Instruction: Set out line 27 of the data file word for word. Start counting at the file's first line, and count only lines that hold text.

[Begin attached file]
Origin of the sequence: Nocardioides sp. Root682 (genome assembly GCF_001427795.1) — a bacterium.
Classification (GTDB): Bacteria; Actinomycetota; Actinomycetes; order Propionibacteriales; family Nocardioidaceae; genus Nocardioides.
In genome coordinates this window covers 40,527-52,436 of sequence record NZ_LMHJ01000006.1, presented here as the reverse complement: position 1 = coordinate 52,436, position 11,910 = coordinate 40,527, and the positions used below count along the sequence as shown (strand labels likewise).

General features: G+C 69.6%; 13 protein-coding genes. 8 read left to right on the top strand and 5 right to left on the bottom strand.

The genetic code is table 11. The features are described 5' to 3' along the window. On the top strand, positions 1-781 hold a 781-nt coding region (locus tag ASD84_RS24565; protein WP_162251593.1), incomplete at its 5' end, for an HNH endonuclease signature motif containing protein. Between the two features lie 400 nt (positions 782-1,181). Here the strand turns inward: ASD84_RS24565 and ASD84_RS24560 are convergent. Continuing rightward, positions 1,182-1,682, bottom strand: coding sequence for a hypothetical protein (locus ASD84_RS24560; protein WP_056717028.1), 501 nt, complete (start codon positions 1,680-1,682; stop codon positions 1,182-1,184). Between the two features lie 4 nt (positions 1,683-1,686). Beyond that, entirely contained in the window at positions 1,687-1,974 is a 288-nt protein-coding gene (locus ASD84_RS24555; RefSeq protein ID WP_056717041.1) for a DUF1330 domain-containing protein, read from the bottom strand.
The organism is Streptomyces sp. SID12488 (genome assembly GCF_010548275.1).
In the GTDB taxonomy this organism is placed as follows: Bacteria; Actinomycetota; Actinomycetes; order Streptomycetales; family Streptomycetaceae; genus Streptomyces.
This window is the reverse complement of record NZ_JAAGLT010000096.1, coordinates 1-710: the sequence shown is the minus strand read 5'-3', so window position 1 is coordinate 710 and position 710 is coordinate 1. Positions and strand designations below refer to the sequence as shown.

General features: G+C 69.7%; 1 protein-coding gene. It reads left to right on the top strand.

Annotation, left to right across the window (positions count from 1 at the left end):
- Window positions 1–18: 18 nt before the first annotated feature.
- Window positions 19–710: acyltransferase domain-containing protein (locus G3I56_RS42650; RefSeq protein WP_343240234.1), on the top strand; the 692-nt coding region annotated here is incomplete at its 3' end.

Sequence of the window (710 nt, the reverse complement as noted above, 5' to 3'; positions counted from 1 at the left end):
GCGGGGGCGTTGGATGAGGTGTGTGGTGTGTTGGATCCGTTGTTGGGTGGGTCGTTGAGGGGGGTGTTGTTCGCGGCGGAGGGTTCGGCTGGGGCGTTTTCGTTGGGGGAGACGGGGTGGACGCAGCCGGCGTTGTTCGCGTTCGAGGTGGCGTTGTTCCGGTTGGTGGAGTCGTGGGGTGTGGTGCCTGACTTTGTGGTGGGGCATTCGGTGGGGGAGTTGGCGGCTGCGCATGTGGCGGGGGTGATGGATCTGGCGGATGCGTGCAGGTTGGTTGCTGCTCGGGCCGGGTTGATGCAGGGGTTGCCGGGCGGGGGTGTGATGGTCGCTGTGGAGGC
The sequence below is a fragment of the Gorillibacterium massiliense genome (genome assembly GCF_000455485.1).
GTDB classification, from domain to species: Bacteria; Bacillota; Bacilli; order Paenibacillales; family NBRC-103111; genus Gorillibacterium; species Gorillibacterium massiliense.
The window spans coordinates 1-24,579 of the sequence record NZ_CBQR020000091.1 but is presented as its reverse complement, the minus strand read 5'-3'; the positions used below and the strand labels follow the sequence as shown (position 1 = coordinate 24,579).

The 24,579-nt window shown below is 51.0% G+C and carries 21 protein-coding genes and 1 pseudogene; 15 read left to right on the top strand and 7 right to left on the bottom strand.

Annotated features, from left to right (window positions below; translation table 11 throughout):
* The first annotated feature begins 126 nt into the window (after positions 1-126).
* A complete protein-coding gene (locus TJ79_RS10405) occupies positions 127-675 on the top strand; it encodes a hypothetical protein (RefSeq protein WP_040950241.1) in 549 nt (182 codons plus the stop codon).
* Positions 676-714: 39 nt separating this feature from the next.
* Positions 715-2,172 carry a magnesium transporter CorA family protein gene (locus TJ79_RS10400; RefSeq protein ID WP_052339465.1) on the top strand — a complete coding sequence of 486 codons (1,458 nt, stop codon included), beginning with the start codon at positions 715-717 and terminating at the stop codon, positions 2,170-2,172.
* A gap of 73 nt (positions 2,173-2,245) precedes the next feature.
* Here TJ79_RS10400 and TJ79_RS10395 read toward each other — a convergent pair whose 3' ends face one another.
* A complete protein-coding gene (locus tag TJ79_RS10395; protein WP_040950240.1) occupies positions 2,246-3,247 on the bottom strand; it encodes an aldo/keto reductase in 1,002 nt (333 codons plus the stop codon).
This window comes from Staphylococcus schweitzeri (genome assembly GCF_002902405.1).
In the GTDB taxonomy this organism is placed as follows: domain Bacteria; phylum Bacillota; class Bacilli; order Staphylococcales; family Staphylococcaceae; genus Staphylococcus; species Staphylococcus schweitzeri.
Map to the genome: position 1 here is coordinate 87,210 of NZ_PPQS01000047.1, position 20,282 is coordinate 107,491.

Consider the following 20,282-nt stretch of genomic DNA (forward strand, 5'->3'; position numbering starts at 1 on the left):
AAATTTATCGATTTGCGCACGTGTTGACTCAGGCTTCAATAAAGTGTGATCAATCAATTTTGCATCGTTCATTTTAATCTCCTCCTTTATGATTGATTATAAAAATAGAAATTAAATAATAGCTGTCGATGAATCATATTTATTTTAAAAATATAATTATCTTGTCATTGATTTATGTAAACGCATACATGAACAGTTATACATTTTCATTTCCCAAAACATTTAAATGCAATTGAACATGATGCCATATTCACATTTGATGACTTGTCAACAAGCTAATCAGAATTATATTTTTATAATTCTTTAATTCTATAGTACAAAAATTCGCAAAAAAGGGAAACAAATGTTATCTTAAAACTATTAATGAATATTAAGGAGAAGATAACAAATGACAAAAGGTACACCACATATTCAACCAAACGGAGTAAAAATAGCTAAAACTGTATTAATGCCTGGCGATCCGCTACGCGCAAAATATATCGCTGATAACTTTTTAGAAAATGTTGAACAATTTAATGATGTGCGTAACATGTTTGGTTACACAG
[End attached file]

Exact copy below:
This window comes from Staphylococcus schweitzeri (genome assembly GCF_002902405.1).